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Review: Dumbo (2019)

Dumbo (2019)

Directed by: Tim Burton

Premise: A live action remake of the animated 1941 feature film. A baby elephant is born with oversized ears. When it’s discovered that the elephant can fly, he becomes the star of the circus.

What Works: Dumbo is one title in a series of live action remakes of classic Disney animated features, preceded by Cinderella and Beauty and the Beast and to be followed by remakes of Aladdin and The Lion King. The original Dumbo had a thin story and only ran sixty-four minutes so a contemporary remake necessarily had to expound on the material. But the filmmakers use that to their advantage. Unlike the superfluous Beauty and the Beast, which was a nearly shot-for-shot remake of the 1991 animated feature, 2019’s Dumbo reimagines the story and brings a fresh approach to the material. The 1941 film played out from the point of view of the animals who, in Disney fashion, spoke English to one another. The remake shifts the focus to the human beings who run the circus and the animals are mostly realistic, unspeaking beasts. The new film is still recognizable as Dumbo; it repurposes most of the key plot points of the original story and features a few clever nods to the 1941 film but this is all packed into the first half. The second half of Dumbo is entirely new and it’s smart and even a little bit subversive, especially for a Disney feature, in the way it critiques large entertainment corporations buying up smaller independent acts and exploiting them. 2019’s Dumbo is also impressively crafted. There is some beautiful imagery in this picture and the animals are realistic looking but also expressive. The baby elephant possesses discernable human expressions in his eyes and mouth but without looking too cartoonish. The production design and costuming are impressive as well, capturing an early twentieth century feel while also maintaining the fanciful nature that this story requires.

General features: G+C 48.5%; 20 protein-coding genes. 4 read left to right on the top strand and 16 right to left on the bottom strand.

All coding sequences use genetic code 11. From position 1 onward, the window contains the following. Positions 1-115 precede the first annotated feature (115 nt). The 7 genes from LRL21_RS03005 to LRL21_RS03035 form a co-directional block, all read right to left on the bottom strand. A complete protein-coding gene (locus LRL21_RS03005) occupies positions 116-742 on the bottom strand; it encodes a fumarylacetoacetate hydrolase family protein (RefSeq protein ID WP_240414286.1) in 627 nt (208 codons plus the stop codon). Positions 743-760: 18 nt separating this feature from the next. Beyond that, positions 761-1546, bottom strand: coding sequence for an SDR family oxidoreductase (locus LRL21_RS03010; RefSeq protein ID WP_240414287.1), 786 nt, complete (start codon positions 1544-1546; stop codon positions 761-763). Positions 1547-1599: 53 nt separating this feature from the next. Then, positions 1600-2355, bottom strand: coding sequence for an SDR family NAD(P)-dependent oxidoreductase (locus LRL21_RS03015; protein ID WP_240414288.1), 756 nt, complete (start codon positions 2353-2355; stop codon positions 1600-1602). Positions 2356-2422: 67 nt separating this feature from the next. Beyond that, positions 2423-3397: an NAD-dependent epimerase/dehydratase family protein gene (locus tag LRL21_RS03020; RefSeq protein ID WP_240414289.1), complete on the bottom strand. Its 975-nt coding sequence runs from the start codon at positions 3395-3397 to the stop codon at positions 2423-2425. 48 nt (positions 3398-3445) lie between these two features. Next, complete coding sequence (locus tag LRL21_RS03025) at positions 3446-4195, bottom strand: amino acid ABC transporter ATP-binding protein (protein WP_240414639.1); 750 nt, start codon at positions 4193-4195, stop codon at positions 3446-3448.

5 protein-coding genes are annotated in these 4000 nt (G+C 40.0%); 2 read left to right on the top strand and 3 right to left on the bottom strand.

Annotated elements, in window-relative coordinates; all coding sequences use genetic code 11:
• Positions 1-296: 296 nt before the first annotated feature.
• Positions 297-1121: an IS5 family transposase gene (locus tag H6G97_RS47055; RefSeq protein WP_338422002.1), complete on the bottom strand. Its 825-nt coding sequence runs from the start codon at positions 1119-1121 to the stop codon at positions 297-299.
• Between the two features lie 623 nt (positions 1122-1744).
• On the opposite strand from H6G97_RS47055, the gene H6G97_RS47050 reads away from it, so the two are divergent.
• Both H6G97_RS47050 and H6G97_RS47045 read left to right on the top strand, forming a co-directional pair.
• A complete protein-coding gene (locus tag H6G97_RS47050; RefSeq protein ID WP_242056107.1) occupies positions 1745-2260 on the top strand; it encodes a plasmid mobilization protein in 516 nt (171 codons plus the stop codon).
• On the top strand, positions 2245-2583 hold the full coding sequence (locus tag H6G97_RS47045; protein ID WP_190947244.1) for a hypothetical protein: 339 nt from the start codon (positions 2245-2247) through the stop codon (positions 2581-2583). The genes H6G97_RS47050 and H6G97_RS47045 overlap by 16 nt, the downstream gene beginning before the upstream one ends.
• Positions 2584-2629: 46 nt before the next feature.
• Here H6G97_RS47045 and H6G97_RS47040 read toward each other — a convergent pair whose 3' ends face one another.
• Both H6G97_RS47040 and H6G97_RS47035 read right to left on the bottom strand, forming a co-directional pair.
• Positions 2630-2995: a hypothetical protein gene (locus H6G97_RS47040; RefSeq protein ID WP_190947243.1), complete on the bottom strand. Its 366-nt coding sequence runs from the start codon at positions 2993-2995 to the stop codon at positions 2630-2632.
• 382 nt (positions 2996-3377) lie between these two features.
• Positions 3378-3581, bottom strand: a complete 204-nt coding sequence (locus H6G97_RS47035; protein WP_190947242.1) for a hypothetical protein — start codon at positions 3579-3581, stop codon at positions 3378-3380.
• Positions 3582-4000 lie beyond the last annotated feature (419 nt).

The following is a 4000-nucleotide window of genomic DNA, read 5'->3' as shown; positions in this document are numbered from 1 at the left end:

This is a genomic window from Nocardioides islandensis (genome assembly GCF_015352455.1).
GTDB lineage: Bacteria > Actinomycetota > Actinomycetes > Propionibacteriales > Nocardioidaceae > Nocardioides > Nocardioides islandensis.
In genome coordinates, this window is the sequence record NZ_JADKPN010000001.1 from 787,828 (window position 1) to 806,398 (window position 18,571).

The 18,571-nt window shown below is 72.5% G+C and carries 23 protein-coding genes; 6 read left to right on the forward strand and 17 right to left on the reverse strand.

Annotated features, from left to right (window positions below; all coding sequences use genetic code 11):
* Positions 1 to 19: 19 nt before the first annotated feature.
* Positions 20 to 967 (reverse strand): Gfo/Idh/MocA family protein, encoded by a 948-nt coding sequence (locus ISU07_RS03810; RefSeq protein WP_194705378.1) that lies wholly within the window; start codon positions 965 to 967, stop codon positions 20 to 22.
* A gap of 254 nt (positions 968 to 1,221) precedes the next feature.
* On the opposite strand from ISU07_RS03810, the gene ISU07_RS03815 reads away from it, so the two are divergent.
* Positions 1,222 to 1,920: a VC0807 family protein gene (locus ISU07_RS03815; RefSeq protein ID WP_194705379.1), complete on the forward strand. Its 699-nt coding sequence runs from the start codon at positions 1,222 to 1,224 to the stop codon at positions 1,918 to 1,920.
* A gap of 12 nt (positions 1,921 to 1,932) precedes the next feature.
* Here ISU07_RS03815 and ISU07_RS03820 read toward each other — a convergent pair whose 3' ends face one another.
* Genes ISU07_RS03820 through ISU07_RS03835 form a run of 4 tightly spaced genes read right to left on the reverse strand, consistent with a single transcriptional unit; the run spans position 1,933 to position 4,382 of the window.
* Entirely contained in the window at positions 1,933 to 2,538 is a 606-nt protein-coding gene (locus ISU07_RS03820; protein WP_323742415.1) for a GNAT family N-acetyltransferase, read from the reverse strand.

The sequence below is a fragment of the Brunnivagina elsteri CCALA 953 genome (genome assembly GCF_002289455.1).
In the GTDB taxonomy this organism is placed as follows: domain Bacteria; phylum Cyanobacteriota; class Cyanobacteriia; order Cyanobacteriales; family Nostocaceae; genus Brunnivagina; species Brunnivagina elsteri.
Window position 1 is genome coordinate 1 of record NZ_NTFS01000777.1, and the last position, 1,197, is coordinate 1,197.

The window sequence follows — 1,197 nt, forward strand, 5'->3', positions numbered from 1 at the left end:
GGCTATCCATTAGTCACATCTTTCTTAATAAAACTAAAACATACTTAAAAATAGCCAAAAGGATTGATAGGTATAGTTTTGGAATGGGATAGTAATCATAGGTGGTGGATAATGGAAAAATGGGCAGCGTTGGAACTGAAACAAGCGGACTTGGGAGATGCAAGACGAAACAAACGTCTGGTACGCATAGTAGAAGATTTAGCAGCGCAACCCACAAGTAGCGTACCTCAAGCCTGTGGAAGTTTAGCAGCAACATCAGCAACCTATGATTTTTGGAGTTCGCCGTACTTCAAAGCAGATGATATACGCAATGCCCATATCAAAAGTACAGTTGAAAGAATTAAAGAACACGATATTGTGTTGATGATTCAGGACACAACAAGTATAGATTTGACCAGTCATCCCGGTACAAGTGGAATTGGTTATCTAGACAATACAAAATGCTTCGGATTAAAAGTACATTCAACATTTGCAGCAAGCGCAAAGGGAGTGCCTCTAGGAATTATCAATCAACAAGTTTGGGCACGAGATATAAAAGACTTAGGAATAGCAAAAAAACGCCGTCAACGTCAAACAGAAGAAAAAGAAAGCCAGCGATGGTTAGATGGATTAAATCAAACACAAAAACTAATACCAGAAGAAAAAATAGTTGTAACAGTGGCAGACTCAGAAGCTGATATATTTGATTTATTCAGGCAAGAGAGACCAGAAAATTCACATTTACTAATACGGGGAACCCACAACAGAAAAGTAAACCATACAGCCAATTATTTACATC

What Doesn’t: In both versions of Dumbo, the heart of the story is in a child trying to reunite with his parent. The new version sets up an interesting parallel between the elephants and the human beings but it doesn’t work out. Shifting the focus to the human characters comes at the cost of the animals. There is little sense of how Dumbo’s separation from his mother impacts the baby pachyderm and the animals are absent from large sections of the film. The parallel with the human characters doesn’t work out because none of them are interesting. The story centers upon two children (Finley Hobbins and Nico Parker) and their father (Colin Farrell) who has recently returned from fighting World War I. The kids are ciphers. They have no personality and their relationship with their father is under-dramatized. The rest of the circus troupe is similarly vacant; we don’t get to know any of them and big character moments fall flat. The lack of character robs the films of dramatic stakes and Dumbo is emotionally staid.

Bottom Line: Dumbo is admirable as a remake because it does something new with familiar material and inserts some intelligent commentary about show business. But the film is also emotionally inert and unlike the 1941 film it is doubtful anyone will remember this version in seventy-eight years.

Episode: #744 (April 7, 2019)